New year, new consumer trends revealed

Happy New Year! We have turned the calendar page to January and what a better way to start the new year than to examine five key trends that are projected to impact how brands source ingredients and work to have a larger impact on people and the planet in 2022. The forecast, released by Fairtrade America, predicts a need for brands to ‘make good’ on their sustainability and human rights claims, and make it easier for shoppers to find ethically sourced goods.

More than half of respondents to Fairtrade’s biennial Fairtrade Consumer Insights report, conducted by GlobeScan, confirmed they have changed their purchasing choices within the past year to make a difference on economic, social, environmental or political issues, indicating people increasingly see their everyday shopping as an important way to make a difference.

Fairtrade America expects this consumer attitude will manifest in five key ways in 2022:

Consumers will continue to demand companies focus more on sustainability.

As climate change continues to worsen, consumers are looking to brands to provide sustainably sourced and produced products they can feel good about purchasing. Per the Insights report, more than a quarter of consumers say they always or usually base their purchases on sustainability, which is an increase of 11 points over the last 14 years and up 4 points from 2019.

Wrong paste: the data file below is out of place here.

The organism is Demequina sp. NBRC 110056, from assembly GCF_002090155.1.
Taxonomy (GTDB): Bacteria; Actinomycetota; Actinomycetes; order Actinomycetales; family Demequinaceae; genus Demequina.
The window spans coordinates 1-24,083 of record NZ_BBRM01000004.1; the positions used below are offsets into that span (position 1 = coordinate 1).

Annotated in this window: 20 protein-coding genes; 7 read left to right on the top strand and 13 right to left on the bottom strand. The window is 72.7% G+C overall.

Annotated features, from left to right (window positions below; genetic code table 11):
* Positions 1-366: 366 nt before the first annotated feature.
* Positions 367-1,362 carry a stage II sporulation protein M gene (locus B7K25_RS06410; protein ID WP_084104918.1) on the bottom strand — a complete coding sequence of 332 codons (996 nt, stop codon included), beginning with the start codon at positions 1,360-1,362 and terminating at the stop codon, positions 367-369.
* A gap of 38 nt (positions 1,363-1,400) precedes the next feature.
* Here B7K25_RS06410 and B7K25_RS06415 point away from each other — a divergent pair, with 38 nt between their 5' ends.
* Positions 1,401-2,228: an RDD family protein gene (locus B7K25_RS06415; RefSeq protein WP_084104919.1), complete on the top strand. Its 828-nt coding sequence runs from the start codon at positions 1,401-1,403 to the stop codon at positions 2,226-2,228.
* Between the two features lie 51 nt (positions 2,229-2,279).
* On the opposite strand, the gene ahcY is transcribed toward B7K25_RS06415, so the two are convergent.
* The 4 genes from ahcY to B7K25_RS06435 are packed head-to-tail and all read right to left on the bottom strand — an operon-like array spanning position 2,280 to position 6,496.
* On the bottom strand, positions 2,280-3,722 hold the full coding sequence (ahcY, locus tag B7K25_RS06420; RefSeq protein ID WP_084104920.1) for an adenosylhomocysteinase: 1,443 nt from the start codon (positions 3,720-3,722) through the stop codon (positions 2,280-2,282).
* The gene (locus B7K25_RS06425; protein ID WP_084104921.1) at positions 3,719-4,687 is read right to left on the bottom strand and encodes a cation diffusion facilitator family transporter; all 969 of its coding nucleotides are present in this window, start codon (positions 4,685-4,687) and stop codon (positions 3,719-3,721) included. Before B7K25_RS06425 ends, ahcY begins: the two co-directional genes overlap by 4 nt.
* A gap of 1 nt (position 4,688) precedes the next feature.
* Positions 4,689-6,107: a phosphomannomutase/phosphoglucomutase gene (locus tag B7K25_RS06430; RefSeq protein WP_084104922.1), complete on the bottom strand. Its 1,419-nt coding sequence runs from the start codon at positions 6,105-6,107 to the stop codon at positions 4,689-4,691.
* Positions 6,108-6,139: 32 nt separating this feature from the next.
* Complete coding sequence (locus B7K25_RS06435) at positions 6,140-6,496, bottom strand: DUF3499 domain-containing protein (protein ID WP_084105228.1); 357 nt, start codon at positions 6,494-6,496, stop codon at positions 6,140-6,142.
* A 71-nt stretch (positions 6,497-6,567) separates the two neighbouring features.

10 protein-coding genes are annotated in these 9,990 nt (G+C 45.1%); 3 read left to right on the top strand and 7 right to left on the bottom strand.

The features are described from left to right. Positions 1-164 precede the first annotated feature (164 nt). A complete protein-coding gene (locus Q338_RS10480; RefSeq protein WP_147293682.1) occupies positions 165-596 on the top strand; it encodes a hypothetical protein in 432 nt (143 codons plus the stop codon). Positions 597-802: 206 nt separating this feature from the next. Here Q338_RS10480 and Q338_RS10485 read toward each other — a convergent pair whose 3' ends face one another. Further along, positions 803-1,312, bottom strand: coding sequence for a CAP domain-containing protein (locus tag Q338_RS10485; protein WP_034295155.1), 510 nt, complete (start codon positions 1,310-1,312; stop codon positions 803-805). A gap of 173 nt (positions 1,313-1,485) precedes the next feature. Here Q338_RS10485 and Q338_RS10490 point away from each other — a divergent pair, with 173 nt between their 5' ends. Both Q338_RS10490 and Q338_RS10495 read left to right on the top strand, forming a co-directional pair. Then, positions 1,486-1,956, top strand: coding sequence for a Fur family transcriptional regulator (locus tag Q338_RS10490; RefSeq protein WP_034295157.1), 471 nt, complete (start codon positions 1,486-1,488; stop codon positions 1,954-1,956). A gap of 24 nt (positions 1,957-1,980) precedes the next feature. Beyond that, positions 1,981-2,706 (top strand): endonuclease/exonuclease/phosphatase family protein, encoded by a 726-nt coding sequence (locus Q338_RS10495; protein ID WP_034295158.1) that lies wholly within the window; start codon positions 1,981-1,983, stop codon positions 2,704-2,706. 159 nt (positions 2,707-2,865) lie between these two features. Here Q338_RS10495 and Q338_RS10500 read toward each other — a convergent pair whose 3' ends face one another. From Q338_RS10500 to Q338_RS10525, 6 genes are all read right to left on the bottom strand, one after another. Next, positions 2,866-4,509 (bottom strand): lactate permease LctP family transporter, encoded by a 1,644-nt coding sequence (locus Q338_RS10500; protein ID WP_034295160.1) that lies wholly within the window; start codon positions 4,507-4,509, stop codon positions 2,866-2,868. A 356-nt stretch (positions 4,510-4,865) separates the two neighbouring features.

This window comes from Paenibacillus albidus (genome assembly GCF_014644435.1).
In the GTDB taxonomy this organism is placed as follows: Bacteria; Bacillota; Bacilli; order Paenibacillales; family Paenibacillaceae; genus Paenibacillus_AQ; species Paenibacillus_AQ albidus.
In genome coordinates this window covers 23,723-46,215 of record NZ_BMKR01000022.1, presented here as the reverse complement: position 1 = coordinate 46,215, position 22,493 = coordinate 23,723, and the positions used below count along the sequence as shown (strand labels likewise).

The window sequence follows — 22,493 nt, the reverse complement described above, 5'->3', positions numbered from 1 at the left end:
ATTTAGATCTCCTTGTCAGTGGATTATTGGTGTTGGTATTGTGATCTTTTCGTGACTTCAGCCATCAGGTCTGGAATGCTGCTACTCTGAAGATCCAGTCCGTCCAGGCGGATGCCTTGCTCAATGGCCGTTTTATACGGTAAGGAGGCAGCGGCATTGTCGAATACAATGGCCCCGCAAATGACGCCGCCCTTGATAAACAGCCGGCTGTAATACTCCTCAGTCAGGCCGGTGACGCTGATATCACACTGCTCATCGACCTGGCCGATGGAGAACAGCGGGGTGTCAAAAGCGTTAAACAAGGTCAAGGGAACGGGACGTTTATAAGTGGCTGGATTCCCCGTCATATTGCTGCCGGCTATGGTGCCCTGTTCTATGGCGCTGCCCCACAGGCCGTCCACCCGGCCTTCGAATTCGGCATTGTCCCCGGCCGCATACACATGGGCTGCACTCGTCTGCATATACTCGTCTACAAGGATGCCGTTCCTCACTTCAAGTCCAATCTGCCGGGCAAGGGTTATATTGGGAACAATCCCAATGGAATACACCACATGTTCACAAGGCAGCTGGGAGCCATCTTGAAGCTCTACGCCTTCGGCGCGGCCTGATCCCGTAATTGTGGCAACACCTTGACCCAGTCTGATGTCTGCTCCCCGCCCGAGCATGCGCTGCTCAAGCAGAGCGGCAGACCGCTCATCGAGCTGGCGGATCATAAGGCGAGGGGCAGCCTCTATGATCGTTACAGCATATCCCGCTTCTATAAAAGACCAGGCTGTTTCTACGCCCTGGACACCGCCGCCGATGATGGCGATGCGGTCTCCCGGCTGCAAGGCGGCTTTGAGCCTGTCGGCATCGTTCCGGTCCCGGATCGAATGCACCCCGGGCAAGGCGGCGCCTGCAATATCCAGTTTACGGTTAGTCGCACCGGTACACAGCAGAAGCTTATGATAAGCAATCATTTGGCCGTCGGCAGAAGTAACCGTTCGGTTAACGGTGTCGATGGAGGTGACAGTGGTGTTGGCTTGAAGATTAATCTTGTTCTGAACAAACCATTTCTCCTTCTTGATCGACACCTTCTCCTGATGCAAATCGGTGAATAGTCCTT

Climate studies predict that by 2050 coffee, tea, cocoa, and cotton will be so severely affected that production in some areas will even disappear. While the world’s wealthiest 10% are responsible for 50% of global emissions, it is those disadvantaged by unfair trade systems who are enduring the extreme hardship caused by climate change. At this year’s COP26 summit in Glasgow, for example, more than 30,000 consumers the world over voiced their demand for businesses and governments to act on behalf of farmers facing the challenges of an unstable climate by signing Fairtrade’s “Be Fair With Your Climate Promise” petition.

Advocacy for human rights and fair wages will go global in scale.

In 2021, 73% of Fairtrade shoppers were willing to pay more for a product to ensure farmers and producers were paid a fair price; specifically, up to 35% more per pound for Fairtrade coffee and 30% more per bar for Fairtrade chocolate. About three quarters of consumers familiar with Fairtrade agree that when they buy certified products, they “feel part of a community standing up for fairness and justice.”

Large companies are taking note and re-examining their supply chains to ensure they are meeting these consumer demands. For instance, in 2020, Unilever announced a commitment to ensuring that workers who directly supply its goods and services across 190 countries will receive a living wage by 2030.

Shopping for everyday goods online will remain the new norm.